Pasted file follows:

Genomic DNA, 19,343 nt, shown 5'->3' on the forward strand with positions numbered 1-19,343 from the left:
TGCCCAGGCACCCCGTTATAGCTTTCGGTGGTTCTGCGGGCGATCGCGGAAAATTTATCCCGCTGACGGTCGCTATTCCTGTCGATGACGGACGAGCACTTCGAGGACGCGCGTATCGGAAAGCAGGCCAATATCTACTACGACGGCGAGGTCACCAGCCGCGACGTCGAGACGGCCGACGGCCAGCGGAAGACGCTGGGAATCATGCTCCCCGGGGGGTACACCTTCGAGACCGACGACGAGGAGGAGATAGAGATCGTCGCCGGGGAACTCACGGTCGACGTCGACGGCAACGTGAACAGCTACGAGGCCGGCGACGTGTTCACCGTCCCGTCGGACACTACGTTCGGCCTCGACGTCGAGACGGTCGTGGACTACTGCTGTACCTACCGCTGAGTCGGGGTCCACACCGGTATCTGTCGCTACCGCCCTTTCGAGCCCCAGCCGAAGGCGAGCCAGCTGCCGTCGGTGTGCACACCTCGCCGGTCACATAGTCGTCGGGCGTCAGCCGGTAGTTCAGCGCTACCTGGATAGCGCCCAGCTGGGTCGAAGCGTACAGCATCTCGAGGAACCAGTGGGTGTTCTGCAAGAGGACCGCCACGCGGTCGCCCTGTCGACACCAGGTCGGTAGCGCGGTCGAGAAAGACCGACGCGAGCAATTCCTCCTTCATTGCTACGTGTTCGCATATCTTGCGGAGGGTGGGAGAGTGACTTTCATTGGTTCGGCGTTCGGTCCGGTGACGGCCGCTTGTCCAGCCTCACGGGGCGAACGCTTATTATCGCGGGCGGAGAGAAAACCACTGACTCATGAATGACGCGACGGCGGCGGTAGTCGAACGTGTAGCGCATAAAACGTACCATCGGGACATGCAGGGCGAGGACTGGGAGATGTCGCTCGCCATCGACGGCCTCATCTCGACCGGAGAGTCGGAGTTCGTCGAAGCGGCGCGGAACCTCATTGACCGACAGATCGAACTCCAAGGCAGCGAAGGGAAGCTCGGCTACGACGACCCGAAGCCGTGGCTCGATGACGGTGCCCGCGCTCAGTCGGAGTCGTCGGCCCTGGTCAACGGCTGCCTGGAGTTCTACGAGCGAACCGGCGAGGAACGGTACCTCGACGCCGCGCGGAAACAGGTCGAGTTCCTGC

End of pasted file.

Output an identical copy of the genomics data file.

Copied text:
Genomic DNA, 19,343 nt, shown 5'->3' on the forward strand with positions numbered 1-19,343 from the left:
TGCCCAGGCACCCCGTTATAGCTTTCGGTGGTTCTGCGGGCGATCGCGGAAAATTTATCCCGCTGACGGTCGCTATTCCTGTCGATGACGGACGAGCACTTCGAGGACGCGCGTATCGGAAAGCAGGCCAATATCTACTACGACGGCGAGGTCACCAGCCGCGACGTCGAGACGGCCGACGGCCAGCGGAAGACGCTGGGAATCATGCTCCCCGGGGGGTACACCTTCGAGACCGACGACGAGGAGGAGATAGAGATCGTCGCCGGGGAACTCACGGTCGACGTCGACGGCAACGTGAACAGCTACGAGGCCGGCGACGTGTTCACCGTCCCGTCGGACACTACGTTCGGCCTCGACGTCGAGACGGTCGTGGACTACTGCTGTACCTACCGCTGAGTCGGGGTCCACACCGGTATCTGTCGCTACCGCCCTTTCGAGCCCCAGCCGAAGGCGAGCCAGCTGCCGTCGGTGTGCACACCTCGCCGGTCACATAGTCGTCGGGCGTCAGCCGGTAGTTCAGCGCTACCTGGATAGCGCCCAGCTGGGTCGAAGCGTACAGCATCTCGAGGAACCAGTGGGTGTTCTGCAAGAGGACCGCCACGCGGTCGCCCTGTCGACACCAGGTCGGTAGCGCGGTCGAGAAAGACCGACGCGAGCAATTCCTCCTTCATTGCTACGTGTTCGCATATCTTGCGGAGGGTGGGAGAGTGACTTTCATTGGTTCGGCGTTCGGTCCGGTGACGGCCGCTTGTCCAGCCTCACGGGGCGAACGCTTATTATCGCGGGCGGAGAGAAAACCACTGACTCATGAATGACGCGACGGCGGCGGTAGTCGAACGTGTAGCGCATAAAACGTACCATCGGGACATGCAGGGCGAGGACTGGGAGATGTCGCTCGCCATCGACGGCCTCATCTCGACCGGAGAGTCGGAGTTCGTCGAAGCGGCGCGGAACCTCATTGACCGACAGATCGAACTCCAAGGCAGCGAAGGGAAGCTCGGCTACGACGACCCGAAGCCGTGGCTCGATGACGGTGCCCGCGCTCAGTCGGAGTCGTCGGCCCTGGTCAACGGCTGCCTGGAGTTCTACGAGCGAACCGGCGAGGAACGGTACCTCGACGCCGCGCGGAAACAGGTCGAGTTCCTGC